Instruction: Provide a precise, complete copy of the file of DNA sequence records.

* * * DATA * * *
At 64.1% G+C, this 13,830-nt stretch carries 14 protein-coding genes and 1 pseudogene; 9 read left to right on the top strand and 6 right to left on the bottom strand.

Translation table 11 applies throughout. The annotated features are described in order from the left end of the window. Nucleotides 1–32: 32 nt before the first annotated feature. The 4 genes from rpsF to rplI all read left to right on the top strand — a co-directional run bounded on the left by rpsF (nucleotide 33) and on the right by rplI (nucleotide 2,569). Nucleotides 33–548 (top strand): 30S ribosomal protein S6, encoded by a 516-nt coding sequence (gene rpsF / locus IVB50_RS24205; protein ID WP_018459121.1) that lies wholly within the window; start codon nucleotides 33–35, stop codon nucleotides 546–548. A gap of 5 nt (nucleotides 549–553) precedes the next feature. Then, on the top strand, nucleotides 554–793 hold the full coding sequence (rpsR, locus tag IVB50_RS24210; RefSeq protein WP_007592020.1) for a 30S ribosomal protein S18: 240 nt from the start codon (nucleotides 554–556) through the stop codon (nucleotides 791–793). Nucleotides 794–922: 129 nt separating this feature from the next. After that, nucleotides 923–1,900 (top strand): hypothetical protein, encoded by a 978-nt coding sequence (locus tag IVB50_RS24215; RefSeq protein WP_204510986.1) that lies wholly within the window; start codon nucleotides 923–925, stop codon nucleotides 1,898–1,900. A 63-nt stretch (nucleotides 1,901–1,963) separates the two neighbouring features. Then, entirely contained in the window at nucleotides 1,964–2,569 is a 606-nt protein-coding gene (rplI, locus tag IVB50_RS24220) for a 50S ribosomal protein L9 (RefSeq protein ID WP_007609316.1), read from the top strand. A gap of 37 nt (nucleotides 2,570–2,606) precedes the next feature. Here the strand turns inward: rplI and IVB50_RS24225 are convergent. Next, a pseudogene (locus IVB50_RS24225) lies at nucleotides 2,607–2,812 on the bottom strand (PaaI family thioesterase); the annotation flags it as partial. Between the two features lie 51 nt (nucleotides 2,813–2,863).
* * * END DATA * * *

At 64.1% G+C, this 13,830-nt stretch carries 14 protein-coding genes and 1 pseudogene; 9 read left to right on the top strand and 6 right to left on the bottom strand.

Translation table 11 applies throughout. The annotated features are described in order from the left end of the window. Nucleotides 1–32: 32 nt before the first annotated feature. The 4 genes from rpsF to rplI all read left to right on the top strand — a co-directional run bounded on the left by rpsF (nucleotide 33) and on the right by rplI (nucleotide 2,569). Nucleotides 33–548 (top strand): 30S ribosomal protein S6, encoded by a 516-nt coding sequence (gene rpsF / locus IVB50_RS24205; protein ID WP_018459121.1) that lies wholly within the window; start codon nucleotides 33–35, stop codon nucleotides 546–548. A gap of 5 nt (nucleotides 549–553) precedes the next feature. Then, on the top strand, nucleotides 554–793 hold the full coding sequence (rpsR, locus tag IVB50_RS24210; RefSeq protein WP_007592020.1) for a 30S ribosomal protein S18: 240 nt from the start codon (nucleotides 554–556) through the stop codon (nucleotides 791–793). Nucleotides 794–922: 129 nt separating this feature from the next. After that, nucleotides 923–1,900 (top strand): hypothetical protein, encoded by a 978-nt coding sequence (locus tag IVB50_RS24215; RefSeq protein WP_204510986.1) that lies wholly within the window; start codon nucleotides 923–925, stop codon nucleotides 1,898–1,900. A 63-nt stretch (nucleotides 1,901–1,963) separates the two neighbouring features. Then, entirely contained in the window at nucleotides 1,964–2,569 is a 606-nt protein-coding gene (rplI, locus tag IVB50_RS24220) for a 50S ribosomal protein L9 (RefSeq protein ID WP_007609316.1), read from the top strand. A gap of 37 nt (nucleotides 2,570–2,606) precedes the next feature. Here the strand turns inward: rplI and IVB50_RS24225 are convergent. Next, a pseudogene (locus IVB50_RS24225) lies at nucleotides 2,607–2,812 on the bottom strand (PaaI family thioesterase); the annotation flags it as partial. Between the two features lie 51 nt (nucleotides 2,813–2,863).